First, thanks to Kate for last week’s blog and I must apologise. I got my fingers in a twist and called her Kate Musgrove instead of giving her correct name – Muscroft. Kate, I’m sorry!
This week I’ve been giving myself a literary treat, reading Salman Rushdie’s The Enchantress of Florence. It’s a long time since I read Midnight’s Children and I’d forgotten how wonderfully he writes. It’s been made even more special by the fact that much of the action takes place in Fatehpur Sikri in India – the short-lived capital created by Akbar, the greatest Mughal emperor. I was there last year, early in the morning before many other tourists arrived. It’s a haunting location, but not difficult to imagine the magnificence that Rushdie recreates.
See your historical novel in print
I’ve always had a soft spot for historical novels, and if you’re the same have a look at The Historical Novel Society’s website. They are currently running a competition with prize money of £5000 for a previously unpublished novel. The entry fee is $25 and your novel must be complete before you consider entering, but they only want to see the first 5000 words and a synopsis of the novel. Full details are available online and the closing date is 30th September.
Find your voice as a reviewer
If, like most writers, you read a lot then why not consider contributing to the Blog Critics website. They cover not only books, but music, film, TV, video, politics, culture, sport etc. and are interested in original reviews, news and commentary. There doesn’t appear to be any payment – but it does provide a bit of extra exposure if you’re already blogging and want to attract more traffic.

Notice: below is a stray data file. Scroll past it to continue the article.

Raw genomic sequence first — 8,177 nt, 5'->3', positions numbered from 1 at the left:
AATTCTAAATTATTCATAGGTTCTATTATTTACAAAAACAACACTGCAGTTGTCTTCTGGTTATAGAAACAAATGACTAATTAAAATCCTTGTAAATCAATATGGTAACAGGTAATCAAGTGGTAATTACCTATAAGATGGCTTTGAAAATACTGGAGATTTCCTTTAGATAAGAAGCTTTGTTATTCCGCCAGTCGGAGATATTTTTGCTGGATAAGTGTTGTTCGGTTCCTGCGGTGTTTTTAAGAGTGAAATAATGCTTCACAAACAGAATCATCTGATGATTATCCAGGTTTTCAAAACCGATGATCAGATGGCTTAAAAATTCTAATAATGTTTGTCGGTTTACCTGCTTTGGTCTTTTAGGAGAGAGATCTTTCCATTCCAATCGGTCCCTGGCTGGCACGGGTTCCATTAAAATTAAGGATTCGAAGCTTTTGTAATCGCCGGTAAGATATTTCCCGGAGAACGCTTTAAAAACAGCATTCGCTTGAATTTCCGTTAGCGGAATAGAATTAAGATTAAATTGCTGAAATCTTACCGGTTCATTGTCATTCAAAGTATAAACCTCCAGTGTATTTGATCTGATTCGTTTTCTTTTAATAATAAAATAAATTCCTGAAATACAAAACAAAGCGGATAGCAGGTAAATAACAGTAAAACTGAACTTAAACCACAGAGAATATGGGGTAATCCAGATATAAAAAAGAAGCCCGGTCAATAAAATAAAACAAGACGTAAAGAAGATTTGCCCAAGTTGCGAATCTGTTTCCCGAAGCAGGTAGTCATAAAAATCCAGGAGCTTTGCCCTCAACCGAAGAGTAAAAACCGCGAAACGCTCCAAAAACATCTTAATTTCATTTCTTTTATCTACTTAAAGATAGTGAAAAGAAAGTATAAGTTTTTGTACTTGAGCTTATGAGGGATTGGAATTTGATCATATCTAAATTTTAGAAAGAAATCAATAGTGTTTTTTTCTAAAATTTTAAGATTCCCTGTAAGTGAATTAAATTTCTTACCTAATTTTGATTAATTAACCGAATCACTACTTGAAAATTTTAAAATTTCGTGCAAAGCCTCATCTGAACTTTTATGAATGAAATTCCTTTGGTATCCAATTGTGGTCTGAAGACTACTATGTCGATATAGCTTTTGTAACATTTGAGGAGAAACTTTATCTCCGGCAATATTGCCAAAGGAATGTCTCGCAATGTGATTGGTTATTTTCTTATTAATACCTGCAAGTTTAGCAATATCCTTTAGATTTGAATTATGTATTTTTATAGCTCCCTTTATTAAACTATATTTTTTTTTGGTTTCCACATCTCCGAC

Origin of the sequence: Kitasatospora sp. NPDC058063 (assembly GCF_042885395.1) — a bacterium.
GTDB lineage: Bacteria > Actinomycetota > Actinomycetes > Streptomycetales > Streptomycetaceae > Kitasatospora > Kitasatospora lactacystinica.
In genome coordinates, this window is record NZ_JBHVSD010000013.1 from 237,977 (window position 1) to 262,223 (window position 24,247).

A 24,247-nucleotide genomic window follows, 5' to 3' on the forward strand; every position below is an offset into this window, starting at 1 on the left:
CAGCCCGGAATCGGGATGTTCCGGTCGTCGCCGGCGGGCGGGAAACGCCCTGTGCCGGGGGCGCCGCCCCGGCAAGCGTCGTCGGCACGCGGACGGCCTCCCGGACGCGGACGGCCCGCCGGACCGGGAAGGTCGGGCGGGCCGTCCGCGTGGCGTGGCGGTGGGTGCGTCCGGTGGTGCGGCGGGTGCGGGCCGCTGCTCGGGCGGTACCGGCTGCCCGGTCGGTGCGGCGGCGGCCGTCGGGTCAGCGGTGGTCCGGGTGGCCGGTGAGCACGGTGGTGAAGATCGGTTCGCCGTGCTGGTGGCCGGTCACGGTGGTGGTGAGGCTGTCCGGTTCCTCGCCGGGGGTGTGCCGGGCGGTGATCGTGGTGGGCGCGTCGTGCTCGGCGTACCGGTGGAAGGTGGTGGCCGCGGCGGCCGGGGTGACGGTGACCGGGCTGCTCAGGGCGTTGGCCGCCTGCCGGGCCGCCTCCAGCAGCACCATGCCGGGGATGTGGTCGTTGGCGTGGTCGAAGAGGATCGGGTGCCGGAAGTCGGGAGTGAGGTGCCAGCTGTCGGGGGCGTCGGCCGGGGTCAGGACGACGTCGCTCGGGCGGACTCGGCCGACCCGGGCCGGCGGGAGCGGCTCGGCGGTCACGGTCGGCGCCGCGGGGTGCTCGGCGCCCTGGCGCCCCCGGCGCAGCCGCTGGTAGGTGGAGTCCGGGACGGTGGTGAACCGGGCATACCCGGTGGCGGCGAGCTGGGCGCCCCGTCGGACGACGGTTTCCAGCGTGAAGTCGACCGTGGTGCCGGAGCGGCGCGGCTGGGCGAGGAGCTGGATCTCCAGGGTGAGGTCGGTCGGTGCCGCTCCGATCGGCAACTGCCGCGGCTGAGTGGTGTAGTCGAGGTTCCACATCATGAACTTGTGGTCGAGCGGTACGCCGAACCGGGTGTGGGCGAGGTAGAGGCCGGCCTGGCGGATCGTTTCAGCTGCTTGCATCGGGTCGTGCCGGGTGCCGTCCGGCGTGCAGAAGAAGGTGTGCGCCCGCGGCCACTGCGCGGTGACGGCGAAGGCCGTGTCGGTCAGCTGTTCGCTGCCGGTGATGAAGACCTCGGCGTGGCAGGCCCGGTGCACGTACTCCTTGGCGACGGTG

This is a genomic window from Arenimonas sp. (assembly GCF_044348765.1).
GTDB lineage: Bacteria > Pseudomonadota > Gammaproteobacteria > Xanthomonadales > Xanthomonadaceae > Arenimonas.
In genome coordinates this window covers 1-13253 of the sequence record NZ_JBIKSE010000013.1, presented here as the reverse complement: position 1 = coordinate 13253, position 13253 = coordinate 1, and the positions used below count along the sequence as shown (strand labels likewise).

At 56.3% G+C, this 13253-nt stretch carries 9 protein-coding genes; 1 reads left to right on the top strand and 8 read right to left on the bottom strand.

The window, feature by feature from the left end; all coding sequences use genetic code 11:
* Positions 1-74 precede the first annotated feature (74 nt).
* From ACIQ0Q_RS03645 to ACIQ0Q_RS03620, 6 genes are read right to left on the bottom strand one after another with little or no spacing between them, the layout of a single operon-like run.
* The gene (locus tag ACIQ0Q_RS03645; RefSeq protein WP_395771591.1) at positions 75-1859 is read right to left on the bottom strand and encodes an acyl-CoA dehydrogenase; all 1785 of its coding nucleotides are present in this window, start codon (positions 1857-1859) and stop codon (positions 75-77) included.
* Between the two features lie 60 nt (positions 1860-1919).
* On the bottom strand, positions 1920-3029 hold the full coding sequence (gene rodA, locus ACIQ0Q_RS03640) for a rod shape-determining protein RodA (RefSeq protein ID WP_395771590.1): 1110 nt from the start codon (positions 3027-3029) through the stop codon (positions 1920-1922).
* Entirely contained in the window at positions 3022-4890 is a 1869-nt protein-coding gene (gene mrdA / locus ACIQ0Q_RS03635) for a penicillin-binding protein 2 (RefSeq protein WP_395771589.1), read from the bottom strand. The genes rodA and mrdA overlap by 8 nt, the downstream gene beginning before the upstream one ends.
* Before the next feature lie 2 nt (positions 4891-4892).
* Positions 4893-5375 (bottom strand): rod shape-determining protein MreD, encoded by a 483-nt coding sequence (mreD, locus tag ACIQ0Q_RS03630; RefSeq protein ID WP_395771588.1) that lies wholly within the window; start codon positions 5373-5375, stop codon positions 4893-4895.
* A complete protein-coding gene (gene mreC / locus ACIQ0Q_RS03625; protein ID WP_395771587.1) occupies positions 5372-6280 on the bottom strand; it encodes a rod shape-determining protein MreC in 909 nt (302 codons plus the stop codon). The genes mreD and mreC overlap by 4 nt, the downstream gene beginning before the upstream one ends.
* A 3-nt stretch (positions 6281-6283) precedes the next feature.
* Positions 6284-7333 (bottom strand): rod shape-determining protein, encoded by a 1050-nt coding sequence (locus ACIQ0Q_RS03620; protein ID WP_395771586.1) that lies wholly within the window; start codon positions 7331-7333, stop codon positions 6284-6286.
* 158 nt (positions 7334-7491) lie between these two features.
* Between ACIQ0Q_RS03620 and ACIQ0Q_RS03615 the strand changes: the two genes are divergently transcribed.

Before I finish this week there are two things I’d like to mention. The first is that Anne Lyken-Garner, former editor of our student magazine, Chapter and Verse, has just had her new book Sunday’s Child published by Pulse Publishing. It’s wonderfully evocative of a childhood growing up amidst the hardships of 1980s Guyana.
And don’t forget that there are only two weeks to go before the 2012 Writers Bureau Short Story Competition closes. The first prize is £500 and the winning four stories will all appear on our website for the next 12 months.
My guest next week is Karen King – children’s author and Writers Bureau tutor.
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